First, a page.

Although the Social Security Administration says “full retirement age” for those born in 1960 or later is 67, the average retirement age in every state is below that number. According to Money Talks News, retirees in the U.S. leave the workforce on average at age 64.
The state in which a retiree lives can play a big role in how early he or she can leave the workforce. A comfortable retirement requires a lot of cash, but in some states much less than in others.
GoBankingRates conducted an analysis on Dec. 14 to find out the cost of a comfortable retirement in each state. Its analysts examined the average retirement age in every state, as reported Sept. 29, 2019, by Money Talks News, and compared it with the cost to retire in each state, using U.S. Census Bureau data.
To determine the cost of a comfortable retirement in each state, they used 2019 Bureau of Labor Statistics data to analyze annual spending on groceries, housing, transportation, health care and utilities, adjusting the results for each state’s itemized cost-of-living index sourced from the Missouri Economic Research and Information Center’s third quarter 2020 average annual cost-of-living index.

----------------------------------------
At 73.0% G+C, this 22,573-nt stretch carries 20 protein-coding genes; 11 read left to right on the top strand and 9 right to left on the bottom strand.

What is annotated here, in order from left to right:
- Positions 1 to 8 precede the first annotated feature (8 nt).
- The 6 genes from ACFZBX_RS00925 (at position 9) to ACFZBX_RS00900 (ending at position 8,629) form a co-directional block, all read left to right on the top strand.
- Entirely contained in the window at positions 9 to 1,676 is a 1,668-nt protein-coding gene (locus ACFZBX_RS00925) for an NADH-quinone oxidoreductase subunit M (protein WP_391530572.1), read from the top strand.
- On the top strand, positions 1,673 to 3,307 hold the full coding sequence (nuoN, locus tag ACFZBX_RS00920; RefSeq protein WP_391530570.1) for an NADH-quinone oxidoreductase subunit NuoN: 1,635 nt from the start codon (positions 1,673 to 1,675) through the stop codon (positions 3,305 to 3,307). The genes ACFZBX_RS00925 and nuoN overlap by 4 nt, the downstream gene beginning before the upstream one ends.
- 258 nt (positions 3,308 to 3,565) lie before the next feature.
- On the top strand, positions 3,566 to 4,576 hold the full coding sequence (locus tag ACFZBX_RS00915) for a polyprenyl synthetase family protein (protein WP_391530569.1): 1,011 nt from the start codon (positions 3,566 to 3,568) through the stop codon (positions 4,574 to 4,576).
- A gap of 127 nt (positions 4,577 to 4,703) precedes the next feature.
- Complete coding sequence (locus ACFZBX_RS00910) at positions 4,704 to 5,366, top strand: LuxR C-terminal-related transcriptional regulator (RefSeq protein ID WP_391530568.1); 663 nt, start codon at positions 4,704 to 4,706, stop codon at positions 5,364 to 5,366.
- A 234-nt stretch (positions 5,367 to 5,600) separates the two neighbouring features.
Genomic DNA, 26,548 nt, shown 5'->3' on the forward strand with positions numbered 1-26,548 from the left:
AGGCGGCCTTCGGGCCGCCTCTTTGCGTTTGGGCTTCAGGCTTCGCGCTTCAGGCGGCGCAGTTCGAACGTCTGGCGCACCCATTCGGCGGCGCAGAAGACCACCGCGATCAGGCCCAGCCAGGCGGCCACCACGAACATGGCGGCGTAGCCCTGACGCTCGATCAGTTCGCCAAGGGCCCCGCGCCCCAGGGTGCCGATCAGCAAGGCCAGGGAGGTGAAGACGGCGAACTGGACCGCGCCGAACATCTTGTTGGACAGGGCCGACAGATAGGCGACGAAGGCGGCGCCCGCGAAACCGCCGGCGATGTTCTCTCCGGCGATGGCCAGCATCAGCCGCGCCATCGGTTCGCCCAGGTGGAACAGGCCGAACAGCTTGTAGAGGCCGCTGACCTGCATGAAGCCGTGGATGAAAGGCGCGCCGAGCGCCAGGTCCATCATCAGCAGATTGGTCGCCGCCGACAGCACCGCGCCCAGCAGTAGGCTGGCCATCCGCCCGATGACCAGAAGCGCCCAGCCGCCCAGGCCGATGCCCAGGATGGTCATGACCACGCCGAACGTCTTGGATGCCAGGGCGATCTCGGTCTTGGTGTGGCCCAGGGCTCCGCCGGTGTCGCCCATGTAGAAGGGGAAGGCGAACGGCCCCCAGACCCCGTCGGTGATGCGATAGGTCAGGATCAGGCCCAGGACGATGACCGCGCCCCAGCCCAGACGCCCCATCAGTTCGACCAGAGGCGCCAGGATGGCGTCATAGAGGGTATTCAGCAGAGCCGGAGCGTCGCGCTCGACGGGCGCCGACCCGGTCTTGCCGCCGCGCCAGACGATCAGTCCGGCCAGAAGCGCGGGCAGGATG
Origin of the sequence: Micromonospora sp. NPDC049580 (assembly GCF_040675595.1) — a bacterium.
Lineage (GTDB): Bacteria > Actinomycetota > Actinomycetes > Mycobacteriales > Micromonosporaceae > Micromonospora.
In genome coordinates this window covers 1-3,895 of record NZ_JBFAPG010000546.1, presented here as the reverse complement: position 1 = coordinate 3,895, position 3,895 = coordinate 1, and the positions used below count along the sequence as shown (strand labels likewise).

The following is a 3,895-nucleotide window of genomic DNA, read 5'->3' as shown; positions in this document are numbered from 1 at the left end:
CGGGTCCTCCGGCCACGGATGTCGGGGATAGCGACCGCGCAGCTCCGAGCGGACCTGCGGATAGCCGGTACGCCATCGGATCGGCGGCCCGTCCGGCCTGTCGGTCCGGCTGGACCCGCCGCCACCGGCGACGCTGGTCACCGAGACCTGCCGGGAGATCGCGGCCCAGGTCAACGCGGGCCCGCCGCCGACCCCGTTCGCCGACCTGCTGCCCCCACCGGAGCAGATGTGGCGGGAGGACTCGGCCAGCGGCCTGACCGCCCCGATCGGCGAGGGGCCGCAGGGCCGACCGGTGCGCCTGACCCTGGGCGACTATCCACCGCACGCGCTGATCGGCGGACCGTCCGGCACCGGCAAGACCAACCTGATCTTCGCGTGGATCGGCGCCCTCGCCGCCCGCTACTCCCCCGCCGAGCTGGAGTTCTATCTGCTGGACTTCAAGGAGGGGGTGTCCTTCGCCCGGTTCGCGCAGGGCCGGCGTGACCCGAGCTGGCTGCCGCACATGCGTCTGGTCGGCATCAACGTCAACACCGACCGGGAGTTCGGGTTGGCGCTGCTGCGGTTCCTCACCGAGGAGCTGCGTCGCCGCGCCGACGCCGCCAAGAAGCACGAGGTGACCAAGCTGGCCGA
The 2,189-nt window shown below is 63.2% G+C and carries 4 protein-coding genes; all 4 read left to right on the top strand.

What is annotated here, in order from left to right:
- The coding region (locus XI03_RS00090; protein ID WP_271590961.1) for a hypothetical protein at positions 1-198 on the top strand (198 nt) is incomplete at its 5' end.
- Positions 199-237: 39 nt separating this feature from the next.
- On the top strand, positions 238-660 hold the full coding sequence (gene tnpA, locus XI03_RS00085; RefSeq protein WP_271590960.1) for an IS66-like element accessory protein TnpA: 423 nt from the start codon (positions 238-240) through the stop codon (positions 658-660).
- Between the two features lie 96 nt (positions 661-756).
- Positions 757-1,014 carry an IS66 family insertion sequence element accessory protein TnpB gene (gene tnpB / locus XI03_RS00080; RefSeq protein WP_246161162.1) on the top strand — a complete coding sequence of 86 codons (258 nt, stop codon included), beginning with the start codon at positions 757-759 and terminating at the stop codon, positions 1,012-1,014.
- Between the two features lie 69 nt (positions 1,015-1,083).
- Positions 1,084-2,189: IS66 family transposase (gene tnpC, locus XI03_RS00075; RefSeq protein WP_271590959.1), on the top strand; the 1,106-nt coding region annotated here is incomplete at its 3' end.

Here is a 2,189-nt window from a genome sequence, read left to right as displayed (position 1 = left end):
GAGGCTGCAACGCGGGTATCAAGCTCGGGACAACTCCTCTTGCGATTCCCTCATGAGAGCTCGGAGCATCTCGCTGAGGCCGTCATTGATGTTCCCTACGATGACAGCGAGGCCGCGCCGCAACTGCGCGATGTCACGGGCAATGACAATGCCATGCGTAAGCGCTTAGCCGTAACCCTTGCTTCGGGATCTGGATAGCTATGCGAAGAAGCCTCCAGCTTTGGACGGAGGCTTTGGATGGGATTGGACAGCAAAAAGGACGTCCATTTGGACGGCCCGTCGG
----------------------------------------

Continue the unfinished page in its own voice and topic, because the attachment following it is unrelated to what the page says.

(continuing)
The analysts then calculated an additional savings buffer, assuming that total expenditures cover 50% for necessities and 30% for discretionary spending, with 20% left over for savings.
See the gallery for the 12 states with the lowest annual costs for a comfortable retirement.
Originally posted on ThinkAdvisor.com